NewsCoronavirusLocal Coronavirus News

Actions

Mental health professionals say new order in Ohio is 'marathon, not a sprint'

Telemedicine innovation, use growing during pressure of COVID-19 spread
Posted at 10:15 PM, Apr 05, 2020
and last updated 2020-04-05 23:34:27-04

CLEVELAND — Vacant streets and empty restaurants are how the city looks on Sunday now. The stay at home order issued by Governor Mike DeWine is keeping people inside.It was supposed to end on Monday, April 6 but now it's been extended another month to May 1.

"This is a marathon not a sprint," Scott Schlachter said. "Well, I think that people should first of all just think about the next several days."

Schlachter is a licensed independent social worker. He said ignore the big countdown to the end of the month and instead focus on making a daily schedule and sticking to your routine.

"That's how we're going to combat this and not look too far ahead because it becomes daunting," he said.

Schlachter said to go outside if you can but still social distance. He encourages people to bike, run or walk as much as possible. He said cardio is important because "it's like taking free anti-depressant medication."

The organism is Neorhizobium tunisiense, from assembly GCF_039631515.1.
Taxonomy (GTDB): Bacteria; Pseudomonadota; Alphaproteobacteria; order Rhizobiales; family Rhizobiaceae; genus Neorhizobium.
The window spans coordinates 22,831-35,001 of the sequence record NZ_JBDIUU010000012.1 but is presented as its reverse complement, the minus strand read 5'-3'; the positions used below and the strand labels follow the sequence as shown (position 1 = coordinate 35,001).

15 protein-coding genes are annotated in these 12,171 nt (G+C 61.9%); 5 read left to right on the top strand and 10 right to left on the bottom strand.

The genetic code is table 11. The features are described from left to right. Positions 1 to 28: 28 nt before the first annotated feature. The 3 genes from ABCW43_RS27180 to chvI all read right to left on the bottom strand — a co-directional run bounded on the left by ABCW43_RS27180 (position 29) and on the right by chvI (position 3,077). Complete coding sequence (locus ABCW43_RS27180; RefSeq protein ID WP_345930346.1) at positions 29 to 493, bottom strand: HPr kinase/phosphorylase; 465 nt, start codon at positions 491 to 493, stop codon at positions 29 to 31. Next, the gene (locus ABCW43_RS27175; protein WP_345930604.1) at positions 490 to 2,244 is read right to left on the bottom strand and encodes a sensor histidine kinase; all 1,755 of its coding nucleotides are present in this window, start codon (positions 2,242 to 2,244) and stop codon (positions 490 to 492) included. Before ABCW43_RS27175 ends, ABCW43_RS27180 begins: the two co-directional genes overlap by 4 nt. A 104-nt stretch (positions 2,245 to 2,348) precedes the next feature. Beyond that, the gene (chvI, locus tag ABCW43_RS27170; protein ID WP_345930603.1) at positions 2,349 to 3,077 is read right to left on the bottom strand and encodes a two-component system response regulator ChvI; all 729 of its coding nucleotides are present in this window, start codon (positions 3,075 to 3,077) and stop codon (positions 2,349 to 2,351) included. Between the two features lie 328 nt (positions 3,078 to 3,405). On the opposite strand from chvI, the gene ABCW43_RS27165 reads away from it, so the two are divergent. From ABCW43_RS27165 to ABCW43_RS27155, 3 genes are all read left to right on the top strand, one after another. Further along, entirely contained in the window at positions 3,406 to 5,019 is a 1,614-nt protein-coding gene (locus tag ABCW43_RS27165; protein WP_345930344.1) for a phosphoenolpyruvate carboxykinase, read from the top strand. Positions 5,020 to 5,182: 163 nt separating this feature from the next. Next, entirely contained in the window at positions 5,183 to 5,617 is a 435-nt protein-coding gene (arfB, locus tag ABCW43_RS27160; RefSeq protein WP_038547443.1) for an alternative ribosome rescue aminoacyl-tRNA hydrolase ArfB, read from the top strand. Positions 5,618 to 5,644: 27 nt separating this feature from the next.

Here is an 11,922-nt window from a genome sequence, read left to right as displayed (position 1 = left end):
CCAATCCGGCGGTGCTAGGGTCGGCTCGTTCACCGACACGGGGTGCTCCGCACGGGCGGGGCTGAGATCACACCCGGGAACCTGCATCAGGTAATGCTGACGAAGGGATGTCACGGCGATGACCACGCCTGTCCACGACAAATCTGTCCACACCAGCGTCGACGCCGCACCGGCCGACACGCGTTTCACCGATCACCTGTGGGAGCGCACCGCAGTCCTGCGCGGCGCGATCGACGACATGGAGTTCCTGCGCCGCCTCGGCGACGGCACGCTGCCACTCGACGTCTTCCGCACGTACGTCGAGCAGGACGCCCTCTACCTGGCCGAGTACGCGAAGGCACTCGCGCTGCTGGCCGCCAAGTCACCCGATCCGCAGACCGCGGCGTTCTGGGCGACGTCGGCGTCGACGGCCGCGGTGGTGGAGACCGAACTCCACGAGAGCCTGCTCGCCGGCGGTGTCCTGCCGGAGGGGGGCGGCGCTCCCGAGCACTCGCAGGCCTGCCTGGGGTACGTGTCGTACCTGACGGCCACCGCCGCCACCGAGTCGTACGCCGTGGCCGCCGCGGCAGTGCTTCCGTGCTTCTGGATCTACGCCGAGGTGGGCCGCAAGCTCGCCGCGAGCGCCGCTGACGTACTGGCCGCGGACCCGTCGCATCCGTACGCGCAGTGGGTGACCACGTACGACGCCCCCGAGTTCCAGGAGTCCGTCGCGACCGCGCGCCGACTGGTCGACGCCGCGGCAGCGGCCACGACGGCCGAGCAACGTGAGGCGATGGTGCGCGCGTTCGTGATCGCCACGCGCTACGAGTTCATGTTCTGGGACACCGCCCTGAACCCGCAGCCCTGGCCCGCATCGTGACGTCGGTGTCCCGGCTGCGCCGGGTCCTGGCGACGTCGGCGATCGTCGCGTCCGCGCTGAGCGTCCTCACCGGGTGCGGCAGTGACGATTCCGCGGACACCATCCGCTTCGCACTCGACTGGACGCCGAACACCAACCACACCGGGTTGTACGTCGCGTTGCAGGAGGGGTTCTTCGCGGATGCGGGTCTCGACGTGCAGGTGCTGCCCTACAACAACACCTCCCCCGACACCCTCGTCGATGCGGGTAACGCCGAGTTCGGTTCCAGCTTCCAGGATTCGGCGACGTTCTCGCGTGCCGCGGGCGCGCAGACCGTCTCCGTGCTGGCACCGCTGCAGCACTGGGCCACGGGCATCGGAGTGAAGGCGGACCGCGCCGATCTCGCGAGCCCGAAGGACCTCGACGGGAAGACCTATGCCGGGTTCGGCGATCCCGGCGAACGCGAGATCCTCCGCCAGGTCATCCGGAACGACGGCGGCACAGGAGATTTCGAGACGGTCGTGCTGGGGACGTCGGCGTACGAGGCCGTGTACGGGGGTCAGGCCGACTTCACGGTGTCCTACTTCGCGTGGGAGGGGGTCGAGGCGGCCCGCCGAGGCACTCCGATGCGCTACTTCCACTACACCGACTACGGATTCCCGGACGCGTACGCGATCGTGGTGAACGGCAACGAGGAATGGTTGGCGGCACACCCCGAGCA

But when you are inside, he said, practice good habits.

"I think people are really bored. They've run out of ideas and they will start to drink," Schlachter said.

Alcohol is a depressant. He warns it could increase anxiety. Both he and DeWine stress getting help through telemedicine.

"Today, mental health is truly just as important as physical health," Governor DeWine said on Saturday.

Recently, the governor signed an order making it easier for people to access mental healthcare using telemedicine.

"I think it's very helpful," Schlachter said. "It's not the perfect thing but it's more than enough to be able for a clinician to see what's going on and help the client."

Schlachter encouraged people to keep a good sleep schedule as well.